Toxic Metal Characterization in Tattoo Ink

November 7, 2016
Lewis Botcherby
The Column

Volume 12, Issue 20

Page Number: 7

Researchers from Postnova Analytics, Landsberg, Germany, have developed a quantitative method to detect traces of toxic metals in tattoo ink using asymmetrical flow field-flow fractionation in combination with inductively coupled plasma mass spectrometry (AF4-ICP-MS).

Researchers from Postnova Analytics, Landsberg, Germany, have developed a quantitative method to detect traces of toxic metals in tattoo ink using asymmetrical flow field-flow fractionation in combination with inductively coupled plasma mass spectrometry (AF4-ICP-MS) (1).

Tattoo popularity has risen sharply over the last decade and with it an increasing level of concern over the safety of tattoo inks. Currently, manufacturers of tattoo inks are under no obligation to reveal their constituents, despite the potential health risks associated with some ingredients. As most tattoo inks on the EU market are imported from the US (2), this is unlikely to change, which has increased the need for analytical methods to quantitatively assess possible allergenic ingredients in tattoo inks. “Tattoo ink is a very complex mixture of different kinds of ingredients,” said Florian Meier, Research and Development, Postnova. “Mostly not very well characterized,” he continued.

A recent report by the European Commission (EC) found a high level of variation in tattoo ink constituents, including a number of hazardous chemicals (2). The report found that 43% of tested inks contained polycyclic aromatic hydrocarbons (PAHs), 14% included primary aromatic amines (PAAs), 9% contained heavy metals, 6% included preservatives, and a further 11% had microbiological contamination (2).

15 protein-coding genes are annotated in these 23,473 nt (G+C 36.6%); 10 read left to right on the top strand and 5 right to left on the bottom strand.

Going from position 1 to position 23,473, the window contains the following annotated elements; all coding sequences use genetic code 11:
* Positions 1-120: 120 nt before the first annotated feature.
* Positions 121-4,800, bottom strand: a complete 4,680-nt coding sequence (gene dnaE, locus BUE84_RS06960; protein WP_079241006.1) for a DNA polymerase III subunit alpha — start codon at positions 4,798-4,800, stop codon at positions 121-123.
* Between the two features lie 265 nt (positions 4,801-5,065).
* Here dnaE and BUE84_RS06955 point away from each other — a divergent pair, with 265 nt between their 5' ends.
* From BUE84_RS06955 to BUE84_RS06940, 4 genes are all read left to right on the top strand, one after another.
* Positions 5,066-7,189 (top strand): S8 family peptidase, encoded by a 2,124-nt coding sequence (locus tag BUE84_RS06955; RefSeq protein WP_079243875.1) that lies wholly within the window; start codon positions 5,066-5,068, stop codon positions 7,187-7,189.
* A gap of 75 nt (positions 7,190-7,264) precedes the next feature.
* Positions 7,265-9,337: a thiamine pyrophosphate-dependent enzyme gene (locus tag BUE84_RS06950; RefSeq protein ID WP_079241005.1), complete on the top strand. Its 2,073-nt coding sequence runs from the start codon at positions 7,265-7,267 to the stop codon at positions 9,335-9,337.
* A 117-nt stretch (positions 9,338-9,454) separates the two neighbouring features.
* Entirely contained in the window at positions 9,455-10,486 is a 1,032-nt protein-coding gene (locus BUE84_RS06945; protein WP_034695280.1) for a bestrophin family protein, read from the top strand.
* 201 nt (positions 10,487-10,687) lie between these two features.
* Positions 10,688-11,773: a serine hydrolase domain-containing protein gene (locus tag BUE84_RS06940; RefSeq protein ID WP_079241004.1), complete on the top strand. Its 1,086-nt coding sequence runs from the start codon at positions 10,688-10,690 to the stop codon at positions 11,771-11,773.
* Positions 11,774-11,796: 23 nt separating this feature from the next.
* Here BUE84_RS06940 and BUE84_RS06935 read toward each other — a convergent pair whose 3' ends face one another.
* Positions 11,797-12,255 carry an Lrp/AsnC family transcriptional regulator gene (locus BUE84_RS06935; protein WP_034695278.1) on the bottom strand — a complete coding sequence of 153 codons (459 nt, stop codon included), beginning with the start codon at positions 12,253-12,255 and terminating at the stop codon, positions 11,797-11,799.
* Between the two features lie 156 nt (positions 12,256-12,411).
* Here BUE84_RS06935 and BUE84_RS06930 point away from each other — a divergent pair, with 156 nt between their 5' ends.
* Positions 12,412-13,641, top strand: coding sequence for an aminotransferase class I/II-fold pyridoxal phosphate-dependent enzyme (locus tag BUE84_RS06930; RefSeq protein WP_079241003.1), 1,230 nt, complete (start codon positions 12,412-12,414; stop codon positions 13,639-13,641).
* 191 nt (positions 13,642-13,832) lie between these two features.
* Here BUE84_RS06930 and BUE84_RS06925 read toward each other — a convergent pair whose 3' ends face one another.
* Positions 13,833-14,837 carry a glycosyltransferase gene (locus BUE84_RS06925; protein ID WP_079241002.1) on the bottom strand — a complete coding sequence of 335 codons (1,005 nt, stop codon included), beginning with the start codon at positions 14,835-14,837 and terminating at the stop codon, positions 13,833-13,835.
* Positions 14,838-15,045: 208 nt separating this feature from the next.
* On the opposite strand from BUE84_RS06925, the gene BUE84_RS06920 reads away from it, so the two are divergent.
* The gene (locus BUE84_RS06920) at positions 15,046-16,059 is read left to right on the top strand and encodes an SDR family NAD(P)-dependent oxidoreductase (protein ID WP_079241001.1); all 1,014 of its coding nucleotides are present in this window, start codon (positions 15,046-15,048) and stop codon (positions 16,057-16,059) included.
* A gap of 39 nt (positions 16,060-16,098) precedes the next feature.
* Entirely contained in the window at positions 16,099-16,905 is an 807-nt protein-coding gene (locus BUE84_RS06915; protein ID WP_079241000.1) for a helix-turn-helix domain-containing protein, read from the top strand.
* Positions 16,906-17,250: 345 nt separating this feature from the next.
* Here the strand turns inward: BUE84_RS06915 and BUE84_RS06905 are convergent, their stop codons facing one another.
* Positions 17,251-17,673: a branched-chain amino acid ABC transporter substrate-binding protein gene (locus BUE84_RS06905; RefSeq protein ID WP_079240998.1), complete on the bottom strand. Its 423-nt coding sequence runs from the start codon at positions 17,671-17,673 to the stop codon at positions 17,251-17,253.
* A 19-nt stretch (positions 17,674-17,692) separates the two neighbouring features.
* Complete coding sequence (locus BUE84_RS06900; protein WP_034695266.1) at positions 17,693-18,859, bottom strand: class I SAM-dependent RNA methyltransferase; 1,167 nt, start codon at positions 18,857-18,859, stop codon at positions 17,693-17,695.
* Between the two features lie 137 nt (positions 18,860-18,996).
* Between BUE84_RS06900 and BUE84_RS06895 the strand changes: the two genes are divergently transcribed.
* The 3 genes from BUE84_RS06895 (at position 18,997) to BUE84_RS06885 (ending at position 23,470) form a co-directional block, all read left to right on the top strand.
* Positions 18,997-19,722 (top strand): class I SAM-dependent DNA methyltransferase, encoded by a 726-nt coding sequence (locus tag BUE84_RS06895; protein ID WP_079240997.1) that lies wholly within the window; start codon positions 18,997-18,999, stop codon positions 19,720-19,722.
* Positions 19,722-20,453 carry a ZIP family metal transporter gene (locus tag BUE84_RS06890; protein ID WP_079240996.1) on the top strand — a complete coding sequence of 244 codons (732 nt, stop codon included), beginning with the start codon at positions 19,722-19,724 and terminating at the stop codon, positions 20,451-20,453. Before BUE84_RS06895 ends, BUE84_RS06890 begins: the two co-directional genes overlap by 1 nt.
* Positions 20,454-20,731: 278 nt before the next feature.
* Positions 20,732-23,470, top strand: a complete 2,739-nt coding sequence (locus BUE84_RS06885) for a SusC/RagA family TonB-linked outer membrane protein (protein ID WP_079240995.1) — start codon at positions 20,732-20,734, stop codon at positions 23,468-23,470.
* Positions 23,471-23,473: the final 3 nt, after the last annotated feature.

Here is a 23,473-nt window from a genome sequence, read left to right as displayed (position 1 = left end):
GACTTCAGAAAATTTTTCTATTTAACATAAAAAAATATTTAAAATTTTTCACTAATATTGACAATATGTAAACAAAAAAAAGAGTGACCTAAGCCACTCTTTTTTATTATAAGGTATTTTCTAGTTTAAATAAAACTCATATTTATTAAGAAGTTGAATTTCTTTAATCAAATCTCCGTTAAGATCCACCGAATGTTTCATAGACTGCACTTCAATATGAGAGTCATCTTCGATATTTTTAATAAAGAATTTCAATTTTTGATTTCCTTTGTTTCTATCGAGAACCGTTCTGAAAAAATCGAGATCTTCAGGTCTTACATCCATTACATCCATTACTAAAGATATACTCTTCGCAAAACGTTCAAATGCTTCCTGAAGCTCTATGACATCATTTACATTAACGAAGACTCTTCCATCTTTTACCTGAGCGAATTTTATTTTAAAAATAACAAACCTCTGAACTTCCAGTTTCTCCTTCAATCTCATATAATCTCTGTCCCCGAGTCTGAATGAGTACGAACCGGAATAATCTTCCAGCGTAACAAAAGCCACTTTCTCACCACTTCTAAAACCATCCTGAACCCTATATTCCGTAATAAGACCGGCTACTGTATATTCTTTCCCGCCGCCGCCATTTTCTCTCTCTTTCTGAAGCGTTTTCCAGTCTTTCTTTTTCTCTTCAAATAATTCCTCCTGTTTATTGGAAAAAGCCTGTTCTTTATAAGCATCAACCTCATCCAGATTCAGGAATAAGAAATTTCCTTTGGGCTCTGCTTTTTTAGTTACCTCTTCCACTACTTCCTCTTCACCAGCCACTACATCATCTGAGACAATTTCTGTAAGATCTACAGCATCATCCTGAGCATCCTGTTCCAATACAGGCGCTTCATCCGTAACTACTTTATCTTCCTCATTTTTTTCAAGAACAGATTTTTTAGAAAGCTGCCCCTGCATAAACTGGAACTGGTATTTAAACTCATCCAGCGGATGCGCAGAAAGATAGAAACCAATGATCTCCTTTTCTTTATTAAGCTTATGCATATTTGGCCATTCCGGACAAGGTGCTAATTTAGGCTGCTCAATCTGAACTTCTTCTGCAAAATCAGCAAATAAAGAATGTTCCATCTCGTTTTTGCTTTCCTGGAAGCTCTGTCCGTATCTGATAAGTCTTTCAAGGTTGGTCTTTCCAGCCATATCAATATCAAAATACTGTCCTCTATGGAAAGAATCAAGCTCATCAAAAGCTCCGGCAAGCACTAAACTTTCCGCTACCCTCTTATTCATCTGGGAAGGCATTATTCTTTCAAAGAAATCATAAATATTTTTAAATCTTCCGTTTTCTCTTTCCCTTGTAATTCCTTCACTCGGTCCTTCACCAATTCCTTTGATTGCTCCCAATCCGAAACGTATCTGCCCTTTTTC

Despite these findings there is an absence of comprehensive methods capable of characterizing tattoo ink ingredients for proper toxicological evaluation, and this knowledge gap was continually highlighted within the EC report (2).

Researchers at Postnova tackled one facet of this issue by developing a method using AF4-ICP-MS to detect traces of toxic metals in four ink samples of unknown origin. “AF4-MALS-ICP-MS allows for the fractionation and simultaneous sizing as well as elemental speciation of (nano)-particulate tattoo ink ingredients [pigments]. By these means, a correlation between ingredients of various sizes and their respective metal contents is possible,” explained Meier.

“AF4-ICP-MS enables quantification of various (nano)-metallic ingredients down to trace levels [< mg/L],” according to Meier, and allows the “comparison of AF4-ICP-MS with batch-ICP-MS data” to differentiate between dissolved and particulate metals, which can be used interpret toxicological findings.

This research is a positive step, however, more research and method development is still required to produce the analytical methods capable of fully monitoring and regulating the tattoo ink market. - L.B.

Reference

  • E. Moldenhauer, T. Pfaffe, F. Meier, T. Klein, and S. Tadjiki, Characterization of Metal-containing Nanoparticles in Tattoo Ink using AF4 coupled with MALS and ICP-MS (Poster; Currently not in press)

  • P. Piccinini et al., European Commission JRC Science For Policy Report: Safety of tattoos and permanent make-up (2016).